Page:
However, women were more sexually objectified, to the point of being considered property of father/husband before the women's movement.  Higher education was discouraged for a woman because it made her a less serene servant - and nobody saw the problem in proclaiming this conundrum bluntly.  Women themselves chose to abandon education in order to objectify themselves.
So I replied to this lady " the women's movement made it illegal for a husband to rape his wife...so no."  What more obvious example is there that the women's movement gave women human status?
She replied "that's a law, this article is about culture."

.....WHAT?!?!?!?  Don't most laws come about through cultural shifts?!?!?  The women's movement is incomplete, it isn't finished.  It gave women choices, that's what feminism is.  However, because woman-as-sex-objects are still very highly valued in our culture - as evidenced by advertising - many women make the ill-informed choice to objectify themselves.  I argue that a choice made without awareness of other options isn't an autonomous decision at all, which is the difference between sexualization and sexual objectification.  If you want me to elaborate on how I know these women's decision-making, please ask.
Feminism is still working to elevate women's minds to equal societal value.  I hate to say it, but the women who choose to be sex objects, as opposed to sexual human beings, are perhaps the biggest obstacle to feminism.

And yes, I'm aware that my privileges are showing...I'm working on it.

Tuesday, July 17, 2012

Street Harassment

I got off the Megabus at 12:45am and had about a mile to walk to my hotel in Chicago. The streets were almost empty and I was walking briskly.

A black Mercedes Benz from Connecticut, with 3 young men inside, drove by and slowed down when they saw me. I was crossing a large & empty intersection and they very slowly turned, right behind me. The front passenger leaned out his window and called “hey sweet ass. Sweet tart ass.” Had I stopped, slowed or turned around, they would have been able to grab me. Instead, I ran onto the sidewalk. I was walking east and this street was a 1way going west.

THEY CIRCLED THE BLOCK. When they pulled over by me again, a huge crowd of partiers was right next to me so I guess they realized what a bad idea it was to bother me.

This was horrifying.

Sexual Objectification

http://www.livescience.com/21609-self-sexualization-young-girls.html

A friend posted this on her facebook.  She and her peers are religious, involved mothers and they all commented about how relieved they are that being religious, involved mothers combats early sexualization.
I pointed out that I was under the impression as a child that I would marry by 16.  My mother and the mothers who volunteered at my Catholic school (which, I discovered much later on, was an extremist parish) all emphasized that little girls should prepare for marriage constantly until they're at the altar - sexualization was encouraged, though in manners less obvious than skimpy clothing.  Religious, involved mothers can do more damage than good - another lady commented about how her mother actually pushed her in the opposite direction and hated sexuality.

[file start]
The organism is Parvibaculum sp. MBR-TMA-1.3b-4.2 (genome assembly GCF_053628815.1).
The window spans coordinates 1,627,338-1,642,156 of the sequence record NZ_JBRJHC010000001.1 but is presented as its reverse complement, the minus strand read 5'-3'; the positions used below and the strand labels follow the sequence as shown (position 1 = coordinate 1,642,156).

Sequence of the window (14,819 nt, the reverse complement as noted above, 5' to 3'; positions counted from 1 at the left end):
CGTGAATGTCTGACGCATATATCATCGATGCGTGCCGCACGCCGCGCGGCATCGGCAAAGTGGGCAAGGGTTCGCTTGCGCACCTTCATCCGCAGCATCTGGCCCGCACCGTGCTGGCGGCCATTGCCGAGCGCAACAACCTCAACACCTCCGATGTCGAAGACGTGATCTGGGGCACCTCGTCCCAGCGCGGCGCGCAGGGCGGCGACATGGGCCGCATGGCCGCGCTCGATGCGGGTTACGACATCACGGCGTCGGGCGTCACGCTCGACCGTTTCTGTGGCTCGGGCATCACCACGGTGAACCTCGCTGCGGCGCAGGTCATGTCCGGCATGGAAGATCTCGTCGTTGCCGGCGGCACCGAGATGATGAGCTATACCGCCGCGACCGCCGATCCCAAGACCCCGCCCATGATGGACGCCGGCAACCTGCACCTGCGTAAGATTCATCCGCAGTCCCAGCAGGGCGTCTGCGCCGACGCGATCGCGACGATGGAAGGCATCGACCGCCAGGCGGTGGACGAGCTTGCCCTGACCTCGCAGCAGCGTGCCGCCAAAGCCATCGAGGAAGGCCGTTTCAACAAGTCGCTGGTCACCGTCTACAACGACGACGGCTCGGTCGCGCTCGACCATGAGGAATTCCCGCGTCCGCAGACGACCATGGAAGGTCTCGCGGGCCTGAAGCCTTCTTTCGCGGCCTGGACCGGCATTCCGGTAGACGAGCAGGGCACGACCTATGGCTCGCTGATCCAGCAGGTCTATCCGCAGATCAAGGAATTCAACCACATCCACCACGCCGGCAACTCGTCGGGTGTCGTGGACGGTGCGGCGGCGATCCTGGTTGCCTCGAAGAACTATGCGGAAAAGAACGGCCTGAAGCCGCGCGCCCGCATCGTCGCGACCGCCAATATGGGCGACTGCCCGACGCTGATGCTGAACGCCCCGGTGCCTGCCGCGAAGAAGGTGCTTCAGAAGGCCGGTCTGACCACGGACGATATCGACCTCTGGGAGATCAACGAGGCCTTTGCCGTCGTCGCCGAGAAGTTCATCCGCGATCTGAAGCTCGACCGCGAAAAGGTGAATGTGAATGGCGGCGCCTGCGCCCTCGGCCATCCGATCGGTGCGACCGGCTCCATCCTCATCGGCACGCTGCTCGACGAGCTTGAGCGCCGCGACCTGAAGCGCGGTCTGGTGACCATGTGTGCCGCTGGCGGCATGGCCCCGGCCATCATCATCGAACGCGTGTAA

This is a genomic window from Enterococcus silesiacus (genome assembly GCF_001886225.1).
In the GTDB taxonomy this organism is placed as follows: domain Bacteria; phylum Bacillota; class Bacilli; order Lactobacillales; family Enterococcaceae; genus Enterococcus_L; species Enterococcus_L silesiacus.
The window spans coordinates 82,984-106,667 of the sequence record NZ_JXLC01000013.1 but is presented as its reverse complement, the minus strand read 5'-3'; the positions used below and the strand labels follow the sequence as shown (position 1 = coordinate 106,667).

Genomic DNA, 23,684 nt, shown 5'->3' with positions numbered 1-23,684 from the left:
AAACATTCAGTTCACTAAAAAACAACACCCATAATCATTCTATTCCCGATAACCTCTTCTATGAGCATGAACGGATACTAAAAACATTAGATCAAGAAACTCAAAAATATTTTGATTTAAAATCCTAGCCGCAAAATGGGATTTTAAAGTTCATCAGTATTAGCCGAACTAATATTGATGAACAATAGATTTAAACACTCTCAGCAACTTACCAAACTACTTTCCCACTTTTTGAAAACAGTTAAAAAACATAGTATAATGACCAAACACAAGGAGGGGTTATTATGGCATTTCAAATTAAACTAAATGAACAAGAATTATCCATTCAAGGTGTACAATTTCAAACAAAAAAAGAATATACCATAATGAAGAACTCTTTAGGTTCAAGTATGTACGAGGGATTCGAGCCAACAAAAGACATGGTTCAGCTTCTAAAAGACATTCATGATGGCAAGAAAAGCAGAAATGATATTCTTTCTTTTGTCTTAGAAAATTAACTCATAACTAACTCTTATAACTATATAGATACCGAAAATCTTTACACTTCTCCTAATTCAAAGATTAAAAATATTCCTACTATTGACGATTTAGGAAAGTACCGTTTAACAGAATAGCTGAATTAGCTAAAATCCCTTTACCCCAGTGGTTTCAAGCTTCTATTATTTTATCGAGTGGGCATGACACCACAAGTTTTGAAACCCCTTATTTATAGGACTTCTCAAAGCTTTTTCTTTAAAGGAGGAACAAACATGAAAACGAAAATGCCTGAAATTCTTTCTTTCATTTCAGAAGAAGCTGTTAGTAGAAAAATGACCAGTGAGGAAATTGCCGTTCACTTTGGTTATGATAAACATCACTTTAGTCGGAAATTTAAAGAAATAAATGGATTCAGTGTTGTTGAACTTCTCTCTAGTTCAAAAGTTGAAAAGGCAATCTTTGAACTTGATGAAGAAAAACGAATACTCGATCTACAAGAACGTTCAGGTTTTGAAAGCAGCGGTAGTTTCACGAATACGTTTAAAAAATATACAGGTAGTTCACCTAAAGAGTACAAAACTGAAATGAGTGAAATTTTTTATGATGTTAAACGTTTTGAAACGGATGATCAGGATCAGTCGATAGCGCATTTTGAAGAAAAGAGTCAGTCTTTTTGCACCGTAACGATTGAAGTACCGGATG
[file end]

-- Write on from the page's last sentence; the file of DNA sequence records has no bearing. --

Nobody in this discussion on the article replied to my point, but eventually one of them commented "It's as though the women's movement created more objectification than less of it."

At first glance, that line of thinking isn't illogical.  Magazines, commercials, billboards, etc. show highly sexualized women, which didn't exist before the women's movement.  Women in advertising back then were still objectified and portrayed as stupid, only they were fully clothed.
However, women in general were more objectified, to the point of being considered property of father/husband.   Higher education was discouraged for women because it made her a less serene servant - and nobody saw the problem in proclaiming this conundrum bluntly.  Women themselves chose to abandon education in order to objectify themselves.
So I replied to this lady " the women's movement made it illegal for a husband to rape his wife...so no."  What more obvious example is there that the women's movement gave women human status?
She replied "that's a law, this article is about culture."

......WHAT?!?!?!?  Don't laws come about through cultural shifts??!?  
The women's movement is incomplete, it isn't finished.  It gave women choices, that's what feminism is.  Because women are still valued most highly as sex objects, many women still CHOOSE to fulfill that.  Feminism is still working to elevate women's minds to equal societal value.  I hate to say it, but the women who choose to be sex objects are perhaps the biggest obstacle to feminism.

Saturday, June 30, 2012

Changing vulva

Warning: Personal, graphic information here

When I began puberty, I understood that my body would change: breasts, body hair, hips, sweat, acne.  this was not intimidating, I looked forward to these developments.  but when my vulva began to grow, I feared that something was wrong with me.  And because bodies are shameful, right?, I shouldn't talk about it.

I had been under the impression that my vulva would always look small and tucked in like a child's, only with hair.  As that gradually changed, my already low body image sank further.  And when I discovered masturbation, things only worsened.  I knew that a husband's penis penetrates his wife's vagina to make a baby, the only sexual pleasure allowed by god.  I didn't know that clits exist, nor why mine felt so good in my "malformed" vulva.  I figured that masturbation was the tool to train myself into enjoying penetration in time for my marriage...getting my future husband to accept my hideous labia was the next battle.